Gut microbe movements regulate host circadian rhythms

December 1, 2016
Even gut microbes have a routine. Like clockwork, they start their day in one part of the intestinal lining, move a few micrometers to the left, maybe the right, and then return to their original position. New research in ...

Kidneys have an innate clock that affects many metabolic processes in the body

April 7, 2016
An internal clock within the kidneys plays an important role in maintaining balance within the body, according to a study appearing in an upcoming issue of the Journal of the American Society of Nephrology (JASN).

Understanding the genes that make our circadian clocks tick

November 7, 2016
Have you ever wondered why you don't feel tired until late at night but your spouse is fast asleep at 10 p.m. and wakes spontaneously at 6 a.m.?

Protein maintains double duty as key cog in body clock and metabolic control

June 4, 2015
Around-the-clock rhythms guide nearly all physiological processes in animals and plants. Each cell in the body contains special proteins that act on one another in interlocking feedback loops to generate near-24 hour oscillations ...

Recommended for you

Drug found that induces apoptosis in myofibroblasts reducing fibrosis in scleroderma

December 15, 2017
(Medical Xpress)—An international team of researchers has found that the drug navitoclax can induce apoptosis (self-destruction) in myofibroblasts in mice, reducing the spread of fibrosis in scleroderma. In their paper ...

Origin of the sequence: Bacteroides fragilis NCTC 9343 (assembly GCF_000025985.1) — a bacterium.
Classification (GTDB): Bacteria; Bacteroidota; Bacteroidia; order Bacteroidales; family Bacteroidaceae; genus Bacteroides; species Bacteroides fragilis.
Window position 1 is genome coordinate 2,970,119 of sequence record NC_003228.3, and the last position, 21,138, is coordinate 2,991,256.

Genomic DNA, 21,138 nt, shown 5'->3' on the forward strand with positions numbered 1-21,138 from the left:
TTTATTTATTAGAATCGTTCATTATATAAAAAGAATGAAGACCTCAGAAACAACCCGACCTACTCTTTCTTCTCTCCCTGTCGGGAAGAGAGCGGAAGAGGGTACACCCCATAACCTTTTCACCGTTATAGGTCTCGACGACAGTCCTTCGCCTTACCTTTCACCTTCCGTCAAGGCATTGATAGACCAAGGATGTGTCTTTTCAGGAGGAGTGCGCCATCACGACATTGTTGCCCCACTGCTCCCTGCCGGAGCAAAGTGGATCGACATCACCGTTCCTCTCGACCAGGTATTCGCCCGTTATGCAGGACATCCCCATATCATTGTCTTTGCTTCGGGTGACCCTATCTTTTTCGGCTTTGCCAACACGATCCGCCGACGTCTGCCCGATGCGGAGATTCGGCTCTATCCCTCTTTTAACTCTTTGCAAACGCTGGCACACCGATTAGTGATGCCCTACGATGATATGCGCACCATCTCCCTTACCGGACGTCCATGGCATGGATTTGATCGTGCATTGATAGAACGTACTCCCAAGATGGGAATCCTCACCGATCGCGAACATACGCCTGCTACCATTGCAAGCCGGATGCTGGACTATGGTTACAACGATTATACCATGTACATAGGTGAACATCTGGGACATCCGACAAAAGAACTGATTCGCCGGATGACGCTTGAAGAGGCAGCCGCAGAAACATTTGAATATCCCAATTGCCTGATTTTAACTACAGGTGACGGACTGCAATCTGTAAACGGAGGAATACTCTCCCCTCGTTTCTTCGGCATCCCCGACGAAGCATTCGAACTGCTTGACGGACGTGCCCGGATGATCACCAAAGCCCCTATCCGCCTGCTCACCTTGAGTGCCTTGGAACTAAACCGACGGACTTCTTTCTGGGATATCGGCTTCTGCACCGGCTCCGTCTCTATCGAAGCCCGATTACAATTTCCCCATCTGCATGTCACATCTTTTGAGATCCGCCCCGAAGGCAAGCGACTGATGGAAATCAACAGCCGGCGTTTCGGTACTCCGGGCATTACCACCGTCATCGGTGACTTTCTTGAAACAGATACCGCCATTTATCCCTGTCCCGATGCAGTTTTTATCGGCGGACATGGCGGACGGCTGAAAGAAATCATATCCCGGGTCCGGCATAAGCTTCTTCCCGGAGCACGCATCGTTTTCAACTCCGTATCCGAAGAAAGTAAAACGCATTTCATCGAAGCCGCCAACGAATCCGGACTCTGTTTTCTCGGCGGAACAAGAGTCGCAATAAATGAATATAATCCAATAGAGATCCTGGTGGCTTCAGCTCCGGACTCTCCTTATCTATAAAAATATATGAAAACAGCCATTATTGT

How defeating THOR could bring a hammer down on cancer

December 14, 2017
It turns out Thor, the Norse god of thunder and the Marvel superhero, has special powers when it comes to cancer too.

Researchers track muscle stem cell dynamics in response to injury and aging

December 14, 2017
A new study led by researchers at Sanford Burnham Prebys Medical Discovery Institute (SBP) describes the biology behind why muscle stem cells respond differently to aging or injury. The findings, published in Cell Stem Cell, ...

'Human chronobiome' study informs timing of drug delivery, precision medicine approaches

December 13, 2017
Symptoms and efficacy of medications—and indeed, many aspects of the human body itself—vary by time of day. Physicians tell patients to take their statins at bedtime because the related liver enzymes are more active during ...

Time of day affects severity of autoimmune disease

December 12, 2017
Insights into how the body clock and time of day influence immune responses are revealed today in a study published in leading international journal Nature Communications. Understanding the effect of the interplay between ...

Estrogen discovery could shed new light on fertility problems

December 12, 2017
Estrogen produced in the brain is necessary for ovulation in monkeys, according to researchers at the University of Wisconsin-Madison who have upended the traditional understanding of the hormonal cascade that leads to release ...

0 comments

Please sign in to add a comment. Registration is free, and takes less than a minute. Read more

Click here to reset your password.
Sign in to get notified via email when new comments are made.